As “Gentleman” Jim Corbett walked down the steps toward the ring in the Olympic Club in New Orleans on Wednesday, September 7, 1892, he could see “The Boston Strong Boy,” John L. Sullivan, waiting for him. The smell of cigar smoke hung in the air as the supremely confident Sullivan, who was more public about his pride in his Irish ancestry than the equally Irish Corbett, strode around the ring in his green trunks. He reveled in the cheers and adoration of the crowd of over 10,000, nearly all of them men.
(Below: John L. Sullivan)
As Corbett walked down to the ring, Sullivan stood sweating in the sweltering Louisiana night, looking up at a cloud of cigar smoke hovering above the crowd, illuminated by the modern electric lighting of the arena. The atmosphere in the area was electric as well.
Glancing to the side of the ring Corbett nodded to the man he had selected to be his timekeeper for the bout, western legend “Bat” Masterson. As he climbed into the ring it was about 9 pm; he knew that when this night was over he would either be relegated to the obscurity of just being another man on the long list of “The Boston Strong Boy’s” vanquished opponents or celebrated as the man who took the title from the man who could “lick any man in the house.”
As they walked to the middle of the ring, the relaxed Sullivan had a smile below his signature handlebar mustache. Newspaper reports of the fight later noted that the 212 lb Sullivan, who was a month shy of his 34th birthday, looked far bigger than his just turned 26-year-old, 187 lb challenger. The referee, another Irishman, “Professor” John Duffy, went over the Marquess of Queensberry Rules with the two fighters. This was the first Heavyweight title fight in the U.S. under those rules.
(Below: "Gentleman" Jim Corbett)
As they returned to their corners, Corbett reminded himself of his plan. As he expected, “The Boston Strong Boy” charged out of his corner ready to overwhelm the younger, smaller “Gentleman” Jim in the first round. The far more mobile Corbett immediately let Sullivan pin him in the corner and wail away at his body. After letting Sulivan pound away as his body at bit he saw the “tell” that Sullivan was loading up a big right hand and spun out of the corner as the right whistled past his head. Corbett breathed a sigh of relief while Sullivan turned to look at his young opponent and realized it was going to be a long night, and that was not good for him.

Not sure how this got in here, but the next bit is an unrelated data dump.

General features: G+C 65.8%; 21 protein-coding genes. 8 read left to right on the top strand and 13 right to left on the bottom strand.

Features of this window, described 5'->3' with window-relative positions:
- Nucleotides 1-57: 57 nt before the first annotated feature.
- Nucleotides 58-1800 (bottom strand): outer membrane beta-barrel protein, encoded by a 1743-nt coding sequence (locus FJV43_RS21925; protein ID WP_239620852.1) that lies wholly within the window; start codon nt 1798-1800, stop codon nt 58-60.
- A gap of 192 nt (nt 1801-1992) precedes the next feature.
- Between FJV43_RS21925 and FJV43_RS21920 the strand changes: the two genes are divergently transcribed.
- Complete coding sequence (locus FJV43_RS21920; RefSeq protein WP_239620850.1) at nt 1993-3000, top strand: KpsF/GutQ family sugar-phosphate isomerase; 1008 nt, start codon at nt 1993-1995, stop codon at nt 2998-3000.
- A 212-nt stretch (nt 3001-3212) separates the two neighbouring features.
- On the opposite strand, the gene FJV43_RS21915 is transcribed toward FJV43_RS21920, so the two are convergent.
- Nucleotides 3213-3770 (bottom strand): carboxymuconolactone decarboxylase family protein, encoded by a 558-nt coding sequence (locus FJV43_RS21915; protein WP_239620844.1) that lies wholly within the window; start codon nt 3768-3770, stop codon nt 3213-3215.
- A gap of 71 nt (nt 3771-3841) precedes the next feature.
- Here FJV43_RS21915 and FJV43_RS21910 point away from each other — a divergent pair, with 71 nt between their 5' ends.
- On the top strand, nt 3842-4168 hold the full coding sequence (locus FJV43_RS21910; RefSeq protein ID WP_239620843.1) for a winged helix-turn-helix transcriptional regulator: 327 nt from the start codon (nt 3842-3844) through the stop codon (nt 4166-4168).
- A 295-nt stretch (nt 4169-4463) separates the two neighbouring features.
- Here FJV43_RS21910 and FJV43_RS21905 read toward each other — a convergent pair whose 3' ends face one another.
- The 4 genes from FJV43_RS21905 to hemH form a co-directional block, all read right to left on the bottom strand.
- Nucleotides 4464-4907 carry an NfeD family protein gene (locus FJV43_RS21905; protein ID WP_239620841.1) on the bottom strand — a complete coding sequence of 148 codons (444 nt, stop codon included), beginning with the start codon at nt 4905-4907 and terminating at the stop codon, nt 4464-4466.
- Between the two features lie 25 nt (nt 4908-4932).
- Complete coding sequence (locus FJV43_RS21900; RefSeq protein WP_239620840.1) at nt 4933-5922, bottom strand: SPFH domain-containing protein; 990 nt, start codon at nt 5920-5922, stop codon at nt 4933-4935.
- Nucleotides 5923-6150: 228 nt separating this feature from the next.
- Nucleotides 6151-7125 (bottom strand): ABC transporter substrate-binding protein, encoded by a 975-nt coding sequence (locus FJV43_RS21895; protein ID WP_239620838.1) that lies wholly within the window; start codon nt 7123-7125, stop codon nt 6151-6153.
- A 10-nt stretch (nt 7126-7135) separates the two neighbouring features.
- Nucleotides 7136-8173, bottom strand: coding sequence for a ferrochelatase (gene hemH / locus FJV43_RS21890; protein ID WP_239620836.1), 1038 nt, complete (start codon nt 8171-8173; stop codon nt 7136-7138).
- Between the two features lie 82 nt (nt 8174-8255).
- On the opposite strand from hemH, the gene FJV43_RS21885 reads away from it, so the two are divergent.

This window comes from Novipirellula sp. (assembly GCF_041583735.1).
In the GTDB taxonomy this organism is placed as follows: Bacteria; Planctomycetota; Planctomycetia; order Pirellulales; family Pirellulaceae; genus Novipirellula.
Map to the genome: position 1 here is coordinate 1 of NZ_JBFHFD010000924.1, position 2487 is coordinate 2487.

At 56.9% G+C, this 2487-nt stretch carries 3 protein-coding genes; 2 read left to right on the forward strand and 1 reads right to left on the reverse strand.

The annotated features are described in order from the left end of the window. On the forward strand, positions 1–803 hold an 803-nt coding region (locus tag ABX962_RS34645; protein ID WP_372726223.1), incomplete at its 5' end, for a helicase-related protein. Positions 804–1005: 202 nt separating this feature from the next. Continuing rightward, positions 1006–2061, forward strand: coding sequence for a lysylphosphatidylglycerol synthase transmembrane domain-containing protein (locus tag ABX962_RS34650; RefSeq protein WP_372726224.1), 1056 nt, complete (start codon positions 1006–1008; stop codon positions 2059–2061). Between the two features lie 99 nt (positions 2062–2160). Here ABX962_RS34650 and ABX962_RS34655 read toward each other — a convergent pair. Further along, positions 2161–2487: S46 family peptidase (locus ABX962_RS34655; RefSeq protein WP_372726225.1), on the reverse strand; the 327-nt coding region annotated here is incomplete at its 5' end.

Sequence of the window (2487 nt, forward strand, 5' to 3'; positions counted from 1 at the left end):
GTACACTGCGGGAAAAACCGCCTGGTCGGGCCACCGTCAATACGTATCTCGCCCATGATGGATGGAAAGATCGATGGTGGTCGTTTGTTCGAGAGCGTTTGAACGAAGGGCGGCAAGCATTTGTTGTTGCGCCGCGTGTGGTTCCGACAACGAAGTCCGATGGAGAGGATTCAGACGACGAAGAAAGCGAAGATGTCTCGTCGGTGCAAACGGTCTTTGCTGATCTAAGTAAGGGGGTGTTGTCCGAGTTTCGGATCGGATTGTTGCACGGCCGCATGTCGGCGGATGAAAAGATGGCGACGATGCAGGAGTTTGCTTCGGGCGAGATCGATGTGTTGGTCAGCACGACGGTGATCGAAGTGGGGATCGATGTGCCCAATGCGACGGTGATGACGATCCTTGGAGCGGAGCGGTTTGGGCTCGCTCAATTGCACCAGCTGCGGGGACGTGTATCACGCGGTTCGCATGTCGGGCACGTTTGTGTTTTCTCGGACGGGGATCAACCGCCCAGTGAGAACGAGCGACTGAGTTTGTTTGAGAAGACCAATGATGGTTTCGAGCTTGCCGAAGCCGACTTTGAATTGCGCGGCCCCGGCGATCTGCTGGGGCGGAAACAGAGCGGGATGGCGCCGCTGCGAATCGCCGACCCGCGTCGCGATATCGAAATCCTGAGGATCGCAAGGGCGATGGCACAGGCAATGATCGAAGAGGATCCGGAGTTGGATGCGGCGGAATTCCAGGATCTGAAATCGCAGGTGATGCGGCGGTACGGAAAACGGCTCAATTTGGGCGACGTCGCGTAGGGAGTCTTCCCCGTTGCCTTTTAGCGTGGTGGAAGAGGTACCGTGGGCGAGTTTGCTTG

As he stood in that ring trying to run down the fleet-footed Corbett, Sullivan was not just an international celebrity; he was a living legend. And he was a figure of great pride for the entire Irish-American community. By the later part of the 19th century, there were millions of Irish-born and 1st generation Irish-Americans in the United States. Most of them came to “Amerikay” with no education or skills beyond their ability to work hard for long hours. So most were doing menial labor jobs in factories, constructing buildings, roads, and bridges, digging canals, or working on the many railroads moving across the country. The Irish in America had been looked down on by establishment for many years, but in John L. Sullivan they finally had something they could take pride in.
John Lawrence Sullivan was born on October 15, 1858, in the Roxbury neighborhood of Boston. His father, Michael, was from Abbeydorney, Co. Kerry, and his mother, born Catherine Kelly, was from Athlone, Co. Westmeath. Both of his parents had experienced the Great Hunger in Ireland and no doubt many of their Irish neighbors had as well, so young John would have heard many stories of those horrors. By the time he reached adulthood, Irish identity was deeply ingrained in him.
Sullivan was a very good athlete as a teenager, as might be expected, but he was also a very good student. When an Irish son did well academically, he was often pressed by his parents to enter the priesthood. Young John entered the Jesuit run Boston College, often a precursor to entering a seminary, but he was lured away by the temptation of professional sports.
It was not boxing, however, that lured him away. It was baseball. Shortly after he started playing pro baseball it was rumored that the Red Sox offered him a $1500 a year contract. Sullivan had discovered another sport by then, however, and found that he was very good at it. Boxing, usually done then with bare knuckles, was outlawed in most states. The way it existed was by calling some bouts “exhibitions” and fighting others in secret locations.